How to Relaunch Your Career Successfully


Network and Social Media

LinkedIn may not have been part of your last job search, but it will be a big part of this one. Speaking with recruiters, there is unanimous agreement about the value of this tool and as one of the most important avenues in finding those returning to the workplace.  For job seekers it provides unparalleled access to employers and it is a great research and networking vehicle.  Through this social networking site you can contact former colleagues who may have moved on but might still be in the industry you hope to return to and may be inclined to help you make some crucial contacts.  

Sign up for every form of social networking.  First, nothing screams “out of date” more than the inability to use these modern tools.  Second, looking for a job is hard and you will need every tool available. Facebook is not just for swapping baby pictures any more.  You wouldn't want to go on Facebook begging for job leads but when your status says, “Second interview today, looking forward to it,” you will have planted a germ of an idea with your online friends that you are back in the job market.  

Social networking will allow you to cast your net widely but some of your best contact may still be in your real life. Rabin found her first job back through a neighbor and another conference presenter found hers through her child’s baseball coach.  Many times friends and acquaintances will not know of jobs but be more than happy to help set up an informational interview that will move you up the learning curve and expose you to people in your field.  When you have a good lead, ask the person for twenty minutes of their time to explore your field of interest.  Tell them you will be brief but come in with a carefully prepared list of well-researched questions that will show how serious you are about getting a job. Before you walk out the door of your informational interview ask if there are others that your interviewer can suggest you speak to as every conversation is a networking opportunity.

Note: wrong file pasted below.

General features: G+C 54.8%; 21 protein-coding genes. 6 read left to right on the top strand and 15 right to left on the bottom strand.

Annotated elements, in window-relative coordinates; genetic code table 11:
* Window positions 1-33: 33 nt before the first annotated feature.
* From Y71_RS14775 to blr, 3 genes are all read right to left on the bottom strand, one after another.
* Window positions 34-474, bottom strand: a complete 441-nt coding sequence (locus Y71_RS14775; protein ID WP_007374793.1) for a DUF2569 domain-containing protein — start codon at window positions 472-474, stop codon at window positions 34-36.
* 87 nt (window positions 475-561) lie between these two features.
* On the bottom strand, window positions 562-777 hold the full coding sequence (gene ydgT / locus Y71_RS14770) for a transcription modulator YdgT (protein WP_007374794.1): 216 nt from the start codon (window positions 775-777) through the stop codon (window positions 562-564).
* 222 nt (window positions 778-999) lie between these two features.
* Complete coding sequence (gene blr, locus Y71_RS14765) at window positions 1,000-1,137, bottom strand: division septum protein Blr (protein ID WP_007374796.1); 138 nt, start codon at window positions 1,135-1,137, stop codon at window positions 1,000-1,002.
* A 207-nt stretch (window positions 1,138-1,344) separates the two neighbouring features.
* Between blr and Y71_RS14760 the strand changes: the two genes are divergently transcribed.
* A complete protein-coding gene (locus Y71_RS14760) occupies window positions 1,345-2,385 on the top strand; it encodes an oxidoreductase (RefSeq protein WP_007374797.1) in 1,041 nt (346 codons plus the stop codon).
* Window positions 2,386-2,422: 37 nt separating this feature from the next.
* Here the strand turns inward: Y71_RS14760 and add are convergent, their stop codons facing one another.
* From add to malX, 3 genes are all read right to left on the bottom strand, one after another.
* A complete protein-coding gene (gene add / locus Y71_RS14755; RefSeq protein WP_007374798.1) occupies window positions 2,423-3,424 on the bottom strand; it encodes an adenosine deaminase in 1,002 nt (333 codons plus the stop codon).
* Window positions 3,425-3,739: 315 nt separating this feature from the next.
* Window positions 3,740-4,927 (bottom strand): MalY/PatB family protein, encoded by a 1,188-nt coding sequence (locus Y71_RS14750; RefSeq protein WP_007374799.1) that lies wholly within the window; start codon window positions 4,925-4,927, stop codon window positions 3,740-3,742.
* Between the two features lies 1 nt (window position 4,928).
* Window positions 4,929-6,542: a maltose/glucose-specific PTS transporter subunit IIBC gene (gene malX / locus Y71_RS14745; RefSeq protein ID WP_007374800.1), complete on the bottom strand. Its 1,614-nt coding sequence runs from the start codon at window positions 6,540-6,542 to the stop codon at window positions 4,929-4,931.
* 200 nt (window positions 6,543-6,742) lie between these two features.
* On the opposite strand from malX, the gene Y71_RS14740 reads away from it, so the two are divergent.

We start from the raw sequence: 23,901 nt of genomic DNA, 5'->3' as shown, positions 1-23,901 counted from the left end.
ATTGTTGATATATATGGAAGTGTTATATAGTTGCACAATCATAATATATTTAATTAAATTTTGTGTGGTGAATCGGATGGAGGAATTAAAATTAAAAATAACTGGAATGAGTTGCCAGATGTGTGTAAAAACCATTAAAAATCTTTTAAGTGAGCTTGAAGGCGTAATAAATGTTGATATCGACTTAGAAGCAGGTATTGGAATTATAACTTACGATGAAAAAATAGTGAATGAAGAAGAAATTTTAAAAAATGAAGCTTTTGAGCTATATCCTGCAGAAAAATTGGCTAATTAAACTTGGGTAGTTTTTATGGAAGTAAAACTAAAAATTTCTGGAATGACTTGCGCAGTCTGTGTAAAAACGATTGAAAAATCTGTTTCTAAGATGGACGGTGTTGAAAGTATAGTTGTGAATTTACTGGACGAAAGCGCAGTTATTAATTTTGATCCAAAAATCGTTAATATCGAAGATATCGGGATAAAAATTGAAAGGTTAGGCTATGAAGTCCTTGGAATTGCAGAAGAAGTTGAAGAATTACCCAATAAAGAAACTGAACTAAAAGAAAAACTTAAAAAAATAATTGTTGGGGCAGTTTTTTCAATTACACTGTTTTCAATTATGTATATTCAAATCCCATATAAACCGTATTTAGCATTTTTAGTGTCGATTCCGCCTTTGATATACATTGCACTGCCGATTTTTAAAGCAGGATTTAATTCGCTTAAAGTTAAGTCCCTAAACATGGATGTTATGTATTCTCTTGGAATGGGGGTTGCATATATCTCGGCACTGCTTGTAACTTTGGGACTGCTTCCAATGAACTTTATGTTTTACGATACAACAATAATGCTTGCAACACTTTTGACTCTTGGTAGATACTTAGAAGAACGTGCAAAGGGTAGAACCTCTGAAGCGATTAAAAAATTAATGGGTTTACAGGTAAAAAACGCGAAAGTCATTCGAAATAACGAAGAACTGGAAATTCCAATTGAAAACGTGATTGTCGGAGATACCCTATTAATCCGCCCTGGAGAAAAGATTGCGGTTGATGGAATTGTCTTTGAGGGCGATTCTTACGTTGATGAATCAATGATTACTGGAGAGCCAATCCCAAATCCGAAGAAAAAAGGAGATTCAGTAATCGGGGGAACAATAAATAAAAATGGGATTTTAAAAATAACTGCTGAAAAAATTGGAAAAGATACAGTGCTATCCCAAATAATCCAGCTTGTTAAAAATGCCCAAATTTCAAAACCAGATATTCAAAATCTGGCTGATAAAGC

In the end, a personal referral may be just enough to get you out of the resume slush pile.  One large consumer bank noted that while many resumes may get only a cursory look, personal referrals always get a careful once over.  

Read, study and work hard...that hasn’t changed.  What has changed is the amount of information available about any company you are interested in working for and the managers who will interview you.  So do your research, consult a company’s twitter feed to read the latest news about that company and find out the areas of interest/expertise of those who will be interviewing you.

Advice from the experts at iRelaunch:

relaunch your career

Credit Image: iRelaunch

Don’t apologize for your time away.  Rather, show how you have recently honed your skills and taken leadership roles outside of the paid workplace.

You were smart and capable before your career break and you still are.  No matter how hard or daunting this may seem, it is easier than some of the really hard things you have done in your life.

Treat getting a job as a job. Get up early, get dressed in something that says purpose, spend seven hours a day on constructive job seeking activity.

You may be working with people who are much younger than you or who never took time away from the workforce. Get over it.

Do not underestimate the value of your core skills.  Your value to an employer before you left was not simply a body of knowledge or a list of clients. Your core competencies, be they analytic skills, leadership, sales ability, are all still there and remain an asset.  Remind yourself of that and then make it sure it appears on your resume.

Get talking.  Practice what you are going to say to interviewers with people who like you, will be nice to you and will give you realistic feedback.

Get out of the sweatpants, tee shirts and anything else that makes you look like someone who is not serious about work.  You need to get out of the house and meet people and when an opportunity arises, even if it at the grocery store, you need to look like you are ready for it.

Follow BlogHer on LinkedIn:


In order to comment on, you'll need to be logged in. You'll be given the option to log in or create an account when you publish your comment. If you do not log in or create an account, your comment will not be displayed.